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If Jimmy Lee had turned out to be a criminal, welfare scrounger, alcoholic, drug addict, wife or child abuser, people might point to his childhood and teens as explanation or justification. Instead, he rose above the impoverished and hard childhood as well as his bullied, rebellious teens.

Instead, his stories, poems and songs tell of a life well lived, happy and sad memories of childhood as in the poignant Lucy Cartwright song; and even though his father was a Hard Man, he loved him and came to understand what had made him that way. Poorly educated, he blagged his way into jobs for which he was not qualified, yet succeeded in them – in one case, as sales manager for a tobacco company, he lived on expenses and saved his salary, becoming rich enough to buy and develop property.

Guest poets and musicians at Write Angle, frequently provide us with explicit protest messages about society, politicians, capitalism, the wealthy and much more. There's Attila the Stockbroker with his fervent Marxist-Leninism; others with paranoia over government watching through public video cameras; and many more. Jimmy's stories and songs are about his own life and the messages are there without preaching as he shows the effect of such things as war and urban develoment on how they affected him.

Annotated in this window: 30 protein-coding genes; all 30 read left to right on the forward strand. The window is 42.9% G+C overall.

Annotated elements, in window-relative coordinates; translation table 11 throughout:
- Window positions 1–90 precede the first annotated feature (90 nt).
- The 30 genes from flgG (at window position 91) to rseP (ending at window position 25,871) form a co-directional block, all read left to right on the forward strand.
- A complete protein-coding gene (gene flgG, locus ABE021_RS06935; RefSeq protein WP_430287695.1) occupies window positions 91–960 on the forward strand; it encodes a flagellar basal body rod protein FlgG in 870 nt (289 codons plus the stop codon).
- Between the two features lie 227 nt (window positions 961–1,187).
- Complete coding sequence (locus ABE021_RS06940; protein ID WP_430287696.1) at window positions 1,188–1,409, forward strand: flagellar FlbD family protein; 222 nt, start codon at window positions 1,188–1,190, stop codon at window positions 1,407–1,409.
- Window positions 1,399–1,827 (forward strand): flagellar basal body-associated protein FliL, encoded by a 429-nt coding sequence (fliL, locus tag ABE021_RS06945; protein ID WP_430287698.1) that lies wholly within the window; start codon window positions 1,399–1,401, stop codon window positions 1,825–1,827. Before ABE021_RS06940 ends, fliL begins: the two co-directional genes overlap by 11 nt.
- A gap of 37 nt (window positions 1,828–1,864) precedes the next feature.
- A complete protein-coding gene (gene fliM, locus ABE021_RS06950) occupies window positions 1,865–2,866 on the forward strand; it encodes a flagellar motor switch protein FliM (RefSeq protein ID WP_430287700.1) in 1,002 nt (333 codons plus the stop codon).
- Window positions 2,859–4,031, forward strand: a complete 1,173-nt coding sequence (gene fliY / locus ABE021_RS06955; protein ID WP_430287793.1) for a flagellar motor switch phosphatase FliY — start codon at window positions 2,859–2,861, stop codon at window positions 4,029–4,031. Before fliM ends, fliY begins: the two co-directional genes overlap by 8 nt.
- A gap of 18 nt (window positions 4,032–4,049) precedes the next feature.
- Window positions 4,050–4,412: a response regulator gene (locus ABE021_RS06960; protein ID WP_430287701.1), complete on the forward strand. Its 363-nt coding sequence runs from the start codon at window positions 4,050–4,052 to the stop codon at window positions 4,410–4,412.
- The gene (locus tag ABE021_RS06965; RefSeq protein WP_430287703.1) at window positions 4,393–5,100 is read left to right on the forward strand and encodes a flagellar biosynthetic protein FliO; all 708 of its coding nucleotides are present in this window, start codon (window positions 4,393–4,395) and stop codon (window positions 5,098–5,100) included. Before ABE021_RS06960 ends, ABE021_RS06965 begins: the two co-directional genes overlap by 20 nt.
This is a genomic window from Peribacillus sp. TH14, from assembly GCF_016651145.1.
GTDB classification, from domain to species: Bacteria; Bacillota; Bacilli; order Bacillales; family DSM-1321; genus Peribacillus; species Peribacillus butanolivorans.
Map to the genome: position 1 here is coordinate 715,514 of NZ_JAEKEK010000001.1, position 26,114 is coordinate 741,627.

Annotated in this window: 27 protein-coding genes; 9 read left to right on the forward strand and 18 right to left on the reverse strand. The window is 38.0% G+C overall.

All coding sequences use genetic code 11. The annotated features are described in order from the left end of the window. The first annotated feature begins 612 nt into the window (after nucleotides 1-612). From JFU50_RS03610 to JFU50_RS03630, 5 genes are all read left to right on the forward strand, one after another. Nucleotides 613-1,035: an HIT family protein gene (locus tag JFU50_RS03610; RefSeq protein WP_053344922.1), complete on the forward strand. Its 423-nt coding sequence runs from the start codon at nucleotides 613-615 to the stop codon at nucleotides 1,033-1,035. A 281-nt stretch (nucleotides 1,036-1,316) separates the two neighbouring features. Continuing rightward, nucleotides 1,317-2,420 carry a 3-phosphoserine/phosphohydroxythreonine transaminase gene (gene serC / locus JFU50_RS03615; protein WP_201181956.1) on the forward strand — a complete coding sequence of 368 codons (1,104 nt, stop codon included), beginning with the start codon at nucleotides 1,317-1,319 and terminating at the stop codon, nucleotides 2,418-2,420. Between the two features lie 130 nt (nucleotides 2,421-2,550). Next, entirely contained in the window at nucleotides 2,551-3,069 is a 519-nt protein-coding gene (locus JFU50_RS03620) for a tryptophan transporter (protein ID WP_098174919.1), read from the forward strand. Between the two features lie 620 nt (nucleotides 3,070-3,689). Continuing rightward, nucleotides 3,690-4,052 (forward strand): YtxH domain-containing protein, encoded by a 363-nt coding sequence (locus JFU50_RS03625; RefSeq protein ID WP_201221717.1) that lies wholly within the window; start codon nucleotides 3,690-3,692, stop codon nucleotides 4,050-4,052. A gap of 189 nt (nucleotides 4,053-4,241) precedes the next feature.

Jimmy's guitar playing was self taught; he plays simple tunes and sings to them, and this reviewer found himself humming them long after the gig. When he sang Eileen about the Rose of Tralee, he had the audience enthusiastically joining in with the chorus of “One more dance, Eileen, one more dance with me ...”

At the open mic, newcomer Graham Langley held up a piece of paper which “used to be a tree- it needs a poet to make it a poet-tree.” We hope we'll see more of Graham and his humour, not just his words but in his voice too.

Jood and Leah performed in a more serious vein, each dealing with different issues yet both lightened the mood with humorous poems. Colin Eveleigh continued the saga of his health issues and the reassuring news but also dealt with the subject of connections in Touch and Go. Dick Senior was nostalgic in At the Mermaid Inn, St Mary's.

The open mikers provided a good poetic foil to Jimmy's melodious music and lyrics; and the raffle was for a meal at excellent, local, Thai restaurant, Lemon Grass.





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